wow, nice image. There is no way you are going to get an image like that directly from any 3D program.
the overlayed grid in the lower left is obviously added in 2.5D, but more generally the color balance here says to me that it was color corrected professionally.
notice that the yellow haze in the lower left and blue haze in the upper right suggest a fog setting, yet outside those areas the 3D objects are perfectly crisp. in 3D you would have to set volumetrics on a per light basis. faking these in 2.5D not only saves time, but enables the color correctionist to get a good color balance before the volumetrics, rather than after.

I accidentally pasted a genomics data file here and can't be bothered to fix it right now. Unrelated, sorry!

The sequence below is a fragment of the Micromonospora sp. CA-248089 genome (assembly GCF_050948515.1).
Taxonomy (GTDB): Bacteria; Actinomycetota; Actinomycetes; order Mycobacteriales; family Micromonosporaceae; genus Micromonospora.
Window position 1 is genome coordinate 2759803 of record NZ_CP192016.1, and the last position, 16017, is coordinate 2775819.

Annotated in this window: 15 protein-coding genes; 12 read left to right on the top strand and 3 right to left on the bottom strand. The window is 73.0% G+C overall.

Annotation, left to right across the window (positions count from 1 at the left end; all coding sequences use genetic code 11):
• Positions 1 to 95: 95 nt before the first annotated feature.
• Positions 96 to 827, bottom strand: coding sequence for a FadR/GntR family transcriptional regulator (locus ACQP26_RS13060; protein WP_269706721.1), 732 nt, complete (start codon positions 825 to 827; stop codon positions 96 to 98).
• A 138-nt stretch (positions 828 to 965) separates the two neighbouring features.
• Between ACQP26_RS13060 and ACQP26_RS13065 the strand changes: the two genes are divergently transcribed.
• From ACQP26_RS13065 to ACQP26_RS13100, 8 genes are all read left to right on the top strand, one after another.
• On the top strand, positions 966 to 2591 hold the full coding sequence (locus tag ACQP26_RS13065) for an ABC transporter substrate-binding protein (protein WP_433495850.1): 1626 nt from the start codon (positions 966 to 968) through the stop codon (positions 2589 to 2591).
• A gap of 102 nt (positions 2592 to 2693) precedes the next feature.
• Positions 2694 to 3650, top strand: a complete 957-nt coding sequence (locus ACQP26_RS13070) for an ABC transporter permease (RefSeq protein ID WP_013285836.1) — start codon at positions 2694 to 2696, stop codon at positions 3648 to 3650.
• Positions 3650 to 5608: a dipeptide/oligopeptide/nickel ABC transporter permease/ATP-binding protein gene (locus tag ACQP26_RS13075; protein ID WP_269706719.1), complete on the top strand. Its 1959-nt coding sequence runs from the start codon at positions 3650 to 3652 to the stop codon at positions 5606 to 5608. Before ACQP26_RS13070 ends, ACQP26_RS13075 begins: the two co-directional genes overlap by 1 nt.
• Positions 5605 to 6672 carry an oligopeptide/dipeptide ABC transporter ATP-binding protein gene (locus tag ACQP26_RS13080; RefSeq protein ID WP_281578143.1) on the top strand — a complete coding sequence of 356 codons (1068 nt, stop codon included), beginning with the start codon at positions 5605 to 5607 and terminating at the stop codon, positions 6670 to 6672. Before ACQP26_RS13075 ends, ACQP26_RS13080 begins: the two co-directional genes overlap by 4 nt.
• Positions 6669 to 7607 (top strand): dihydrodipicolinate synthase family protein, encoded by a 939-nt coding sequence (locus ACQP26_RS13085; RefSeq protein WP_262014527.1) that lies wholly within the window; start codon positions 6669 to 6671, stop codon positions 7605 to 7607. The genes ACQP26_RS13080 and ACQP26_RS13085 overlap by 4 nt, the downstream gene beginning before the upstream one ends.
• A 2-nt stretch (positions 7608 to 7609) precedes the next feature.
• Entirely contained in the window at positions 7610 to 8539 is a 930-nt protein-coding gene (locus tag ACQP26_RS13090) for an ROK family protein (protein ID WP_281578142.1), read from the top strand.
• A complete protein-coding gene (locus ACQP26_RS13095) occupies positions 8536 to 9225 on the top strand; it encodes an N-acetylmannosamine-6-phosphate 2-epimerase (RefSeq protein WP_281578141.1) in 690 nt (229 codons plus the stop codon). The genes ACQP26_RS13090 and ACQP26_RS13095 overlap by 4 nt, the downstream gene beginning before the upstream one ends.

that said, the 3d is nicely done. notice the lighting on the back ring, very careful falloffs. the shines are all added in post. i wouls say the feature you are most looking for from the 3d app is a good lighting for glass. notice the posterization in the reflection in the lower right corner. looks like a combination of shaders were used.
so... didnt answer your question, but offering my .02,
| Jameson Wallace
| Motion Graphics Festival
| New Motion + New Sound + New Code
Re: Which one to use? by Mark Suszko on Dec 7, 2009 at 9:59:59 pm
I think what you might explore is doing multiple rendering passes of the same scene and then you tweak those in a compositor like AE, where you can push various parts of the image in terms of color as well as opacity and other effects. While it is possible to do the whole thing just in one 3D animation app, I don't think that is what the pros really do these days.